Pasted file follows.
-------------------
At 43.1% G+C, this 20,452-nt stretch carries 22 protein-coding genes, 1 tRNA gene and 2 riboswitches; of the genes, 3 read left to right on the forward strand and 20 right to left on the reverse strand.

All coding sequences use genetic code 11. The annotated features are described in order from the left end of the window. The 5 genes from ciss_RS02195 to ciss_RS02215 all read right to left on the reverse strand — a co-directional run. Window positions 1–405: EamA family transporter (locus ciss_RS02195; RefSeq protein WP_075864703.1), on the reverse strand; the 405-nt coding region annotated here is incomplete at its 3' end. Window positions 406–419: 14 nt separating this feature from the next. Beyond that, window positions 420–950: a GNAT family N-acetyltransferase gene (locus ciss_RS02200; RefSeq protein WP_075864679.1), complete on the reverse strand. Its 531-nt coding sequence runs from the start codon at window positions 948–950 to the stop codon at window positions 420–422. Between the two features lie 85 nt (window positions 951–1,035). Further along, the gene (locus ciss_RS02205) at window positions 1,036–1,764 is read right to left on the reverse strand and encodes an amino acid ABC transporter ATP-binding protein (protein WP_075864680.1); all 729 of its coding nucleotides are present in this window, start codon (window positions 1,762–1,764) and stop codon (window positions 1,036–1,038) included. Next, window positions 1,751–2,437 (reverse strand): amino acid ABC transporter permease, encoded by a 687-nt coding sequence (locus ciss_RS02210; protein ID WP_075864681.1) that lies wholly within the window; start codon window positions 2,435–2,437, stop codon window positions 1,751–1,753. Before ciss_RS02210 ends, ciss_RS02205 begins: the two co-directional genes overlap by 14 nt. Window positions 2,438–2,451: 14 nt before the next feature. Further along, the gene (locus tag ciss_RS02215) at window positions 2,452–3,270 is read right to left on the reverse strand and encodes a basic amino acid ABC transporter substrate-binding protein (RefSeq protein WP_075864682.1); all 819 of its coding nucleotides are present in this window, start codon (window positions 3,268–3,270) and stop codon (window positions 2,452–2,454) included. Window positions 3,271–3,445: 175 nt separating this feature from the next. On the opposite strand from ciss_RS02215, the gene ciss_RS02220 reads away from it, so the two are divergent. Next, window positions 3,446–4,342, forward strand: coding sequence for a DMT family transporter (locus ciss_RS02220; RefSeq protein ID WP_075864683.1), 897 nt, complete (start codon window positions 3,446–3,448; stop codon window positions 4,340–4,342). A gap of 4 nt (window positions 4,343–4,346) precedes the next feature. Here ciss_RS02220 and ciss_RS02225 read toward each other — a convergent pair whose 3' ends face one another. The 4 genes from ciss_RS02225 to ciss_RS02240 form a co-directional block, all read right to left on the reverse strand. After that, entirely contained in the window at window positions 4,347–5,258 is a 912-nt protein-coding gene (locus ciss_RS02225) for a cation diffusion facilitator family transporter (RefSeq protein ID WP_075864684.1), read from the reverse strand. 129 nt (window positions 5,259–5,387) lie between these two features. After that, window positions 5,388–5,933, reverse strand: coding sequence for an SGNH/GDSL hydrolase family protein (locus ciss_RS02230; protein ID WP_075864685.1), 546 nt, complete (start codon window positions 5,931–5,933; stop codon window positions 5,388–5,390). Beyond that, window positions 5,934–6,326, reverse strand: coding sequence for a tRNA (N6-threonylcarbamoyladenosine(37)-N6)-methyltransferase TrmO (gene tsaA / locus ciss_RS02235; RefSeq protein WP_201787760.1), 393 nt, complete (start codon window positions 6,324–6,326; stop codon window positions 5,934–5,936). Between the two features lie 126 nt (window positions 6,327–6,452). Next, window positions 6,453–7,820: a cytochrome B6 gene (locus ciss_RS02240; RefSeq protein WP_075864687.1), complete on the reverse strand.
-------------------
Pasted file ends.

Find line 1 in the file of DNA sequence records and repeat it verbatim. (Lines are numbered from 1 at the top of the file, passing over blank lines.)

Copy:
At 43.1% G+C, this 20,452-nt stretch carries 22 protein-coding genes, 1 tRNA gene and 2 riboswitches; of the genes, 3 read left to right on the forward strand and 20 right to left on the reverse strand.